June 18, 2007
Written by C.N.
As products of the Viet Nam War, many Hmong Americans share similar experiences with Vietnamese Americans of being political refugees from their native country. As such, many Hmong have very strong anti-communist beliefs and hopes of overthrowing the communist government in their homeland. In that context, as the New York Times reports, the arrest of a prominent Hmong political leader has created much controversy among the Hmong American community:
Vang Pao, a military general in Laos, was lauded for leading forces backed by the Central Intelligence Agency in the “secret war” against communists there during the Vietnam War and had, for 30 years since, made no secret of his hopes for a democratic Laos. But [his] arrest has also revealed a split in the Hmong population that has sprung up in this country: between old and young, between those who fled Laos and those who grew up here.
A younger generation of Hmong-Americans, more skeptical of Gen. Vang Pao’s fund-raising tactics and controversial groups, said they respected the man but did not wish to return to a homeland they had never seen and worried that the charges might stain the Hmong people here.
Federal authorities said their six-month investigation revealed a plot to purchase AK-47 rifles, plastic explosives, anti-tank rockets and surface-to-air missiles in order to overthrow the government in a violation of the Neutrality Act, which bars Americans from taking military action against countries with which the nation is at peace. . . .
Cy Thao, 35, a Minnesota state representative, one of the few Hmong-Americans serving in a state legislature, said many of the older generation felt confused, even betrayed. “For them, too, his arrest signals the end of an opportunity for them to ever go home to a free Laos,” Mr. Thao said. “He was their best hope of ever going back so this is sort of the closing of a book.”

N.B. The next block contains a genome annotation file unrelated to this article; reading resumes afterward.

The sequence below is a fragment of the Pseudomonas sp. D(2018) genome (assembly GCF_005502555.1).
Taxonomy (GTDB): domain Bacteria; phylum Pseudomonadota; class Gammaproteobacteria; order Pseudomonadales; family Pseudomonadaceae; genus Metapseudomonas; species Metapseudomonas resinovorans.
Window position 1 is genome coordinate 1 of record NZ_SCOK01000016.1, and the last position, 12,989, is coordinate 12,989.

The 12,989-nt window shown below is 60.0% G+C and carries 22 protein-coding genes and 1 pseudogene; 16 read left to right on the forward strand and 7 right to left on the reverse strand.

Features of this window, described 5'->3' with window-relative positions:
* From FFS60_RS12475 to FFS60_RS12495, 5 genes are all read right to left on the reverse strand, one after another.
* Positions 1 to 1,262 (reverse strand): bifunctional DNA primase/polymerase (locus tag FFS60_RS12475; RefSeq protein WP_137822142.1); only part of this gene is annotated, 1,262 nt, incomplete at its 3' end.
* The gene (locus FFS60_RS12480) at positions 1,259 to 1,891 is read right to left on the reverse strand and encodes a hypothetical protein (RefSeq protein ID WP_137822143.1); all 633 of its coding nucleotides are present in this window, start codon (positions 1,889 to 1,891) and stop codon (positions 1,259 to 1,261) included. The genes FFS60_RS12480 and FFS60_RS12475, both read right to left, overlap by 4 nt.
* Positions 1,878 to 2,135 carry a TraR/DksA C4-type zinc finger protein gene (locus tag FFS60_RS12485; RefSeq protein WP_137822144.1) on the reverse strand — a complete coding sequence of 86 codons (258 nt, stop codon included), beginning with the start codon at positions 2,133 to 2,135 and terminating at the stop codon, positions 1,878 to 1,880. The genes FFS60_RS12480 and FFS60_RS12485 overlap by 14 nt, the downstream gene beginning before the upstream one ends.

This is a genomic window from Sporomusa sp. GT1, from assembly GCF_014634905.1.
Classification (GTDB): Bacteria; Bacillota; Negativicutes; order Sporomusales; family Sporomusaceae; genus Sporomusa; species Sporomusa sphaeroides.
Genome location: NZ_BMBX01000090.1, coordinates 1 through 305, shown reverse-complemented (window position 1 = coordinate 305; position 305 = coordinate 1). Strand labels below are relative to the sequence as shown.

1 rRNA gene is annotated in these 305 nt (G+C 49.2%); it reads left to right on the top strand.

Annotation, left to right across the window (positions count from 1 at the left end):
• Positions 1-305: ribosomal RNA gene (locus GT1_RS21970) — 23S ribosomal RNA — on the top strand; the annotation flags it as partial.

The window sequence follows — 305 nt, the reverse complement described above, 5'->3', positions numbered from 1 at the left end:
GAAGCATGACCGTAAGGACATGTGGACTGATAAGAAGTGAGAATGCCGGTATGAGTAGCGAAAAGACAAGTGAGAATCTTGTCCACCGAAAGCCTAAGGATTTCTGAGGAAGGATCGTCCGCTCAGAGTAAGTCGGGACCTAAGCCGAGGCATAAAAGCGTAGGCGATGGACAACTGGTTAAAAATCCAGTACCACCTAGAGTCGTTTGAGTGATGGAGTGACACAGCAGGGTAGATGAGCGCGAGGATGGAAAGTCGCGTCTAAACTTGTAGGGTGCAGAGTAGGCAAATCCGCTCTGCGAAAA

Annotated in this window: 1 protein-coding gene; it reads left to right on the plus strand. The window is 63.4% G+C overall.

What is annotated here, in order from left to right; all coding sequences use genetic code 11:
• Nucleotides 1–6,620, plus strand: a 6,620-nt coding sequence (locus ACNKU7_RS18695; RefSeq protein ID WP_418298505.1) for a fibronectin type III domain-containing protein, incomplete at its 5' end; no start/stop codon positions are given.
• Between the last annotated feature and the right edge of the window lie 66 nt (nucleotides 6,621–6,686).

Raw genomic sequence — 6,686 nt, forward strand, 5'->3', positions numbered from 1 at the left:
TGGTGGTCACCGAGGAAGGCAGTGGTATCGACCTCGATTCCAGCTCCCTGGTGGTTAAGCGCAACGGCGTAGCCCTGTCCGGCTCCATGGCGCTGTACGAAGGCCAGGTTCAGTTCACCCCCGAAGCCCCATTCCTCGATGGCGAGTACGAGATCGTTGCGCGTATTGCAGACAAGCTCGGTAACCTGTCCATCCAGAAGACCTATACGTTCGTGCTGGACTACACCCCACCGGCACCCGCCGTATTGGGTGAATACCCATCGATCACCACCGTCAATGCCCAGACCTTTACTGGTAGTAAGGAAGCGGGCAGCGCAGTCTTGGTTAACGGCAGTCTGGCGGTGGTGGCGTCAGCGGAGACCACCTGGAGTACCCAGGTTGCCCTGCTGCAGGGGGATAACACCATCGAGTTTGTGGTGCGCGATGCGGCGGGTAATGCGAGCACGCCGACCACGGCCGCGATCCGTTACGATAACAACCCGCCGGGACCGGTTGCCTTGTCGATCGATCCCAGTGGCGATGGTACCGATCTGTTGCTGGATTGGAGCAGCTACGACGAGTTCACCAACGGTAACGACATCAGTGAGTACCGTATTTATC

Obviously I don’t know the specific details of his case, so at this point, I cannot conclude whether he is guilty or innocent of these charges. What I can comment on is, as the article notes, how his arrest — more specifically, the Hmong community’s reaction to his arrest — seems to highlight a large generational gap between older Hmong who have direct memories of their refugee experiences, versus younger Hmong Americans who have little if any memory of such and have basically been socialized as Americans.
In fact, this is a very common theme across many immigrant communities, Asian and non-Asian. But in this case, this generational different is particularly poignant when it comes to ethnic and immigrant groups that have experiences of being political refugees because the emotions surrounding their departure from their home countries tend to be much more sudden and emotionally traumatic.
As such, when such a visible symbol of their long-lost lives of being free in their homeland (their “glory days”) is removed, perceived to be disrespected, or even desecrated — whether it’s General Pao in this case, or the old South Vietnamese flag for Vietnamese Americans — strong emotions are bound to be provoked.
As someone who researches such issues, it would be a mistake for me to say something like, “Oh, just get over it. The past is the past — you’re living in the U.S. now, so act more like a regular American” because doing so would negate and dismiss the very real trauma that many political refugees have experienced. The emotional and physical pain and suffering that many have have felt, and may still feel, are real and cannot be so easily dismissed by those who have not experienced them themselves.
In the same way that people of color become enraged when they hear Whites dismiss their experiences of racism, so too must the younger generation respect the feelings and perspectives of their older community members when they speak of their painful experiences of what it was like having to leave their homeland in such traumatic circumstances.
At the same time, all members of such political refugee communities should remember that even given their strong anti-communist perspective, living in the U.S. means that we must abide by its laws. In other words, being a refugee and being here in the U.S. involuntarily does not give anyone license to ignore laws that are applied to everyone.
In the end, regardless of how General Pao’s case turns out, I hope that all of us can learn from this experience and become a little more understanding and tolerant — on both sides of the issue.
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Suggested reference: Le, C.N. . "Hmong American Arrested for Anti-Communist Conspiracy" Asian-Nation: The Landscape of Asian America. <http://www.asian-nation.org/headlines/2007/06/hmong-american-arrested-for-anti-communist-conspiracy/> ().
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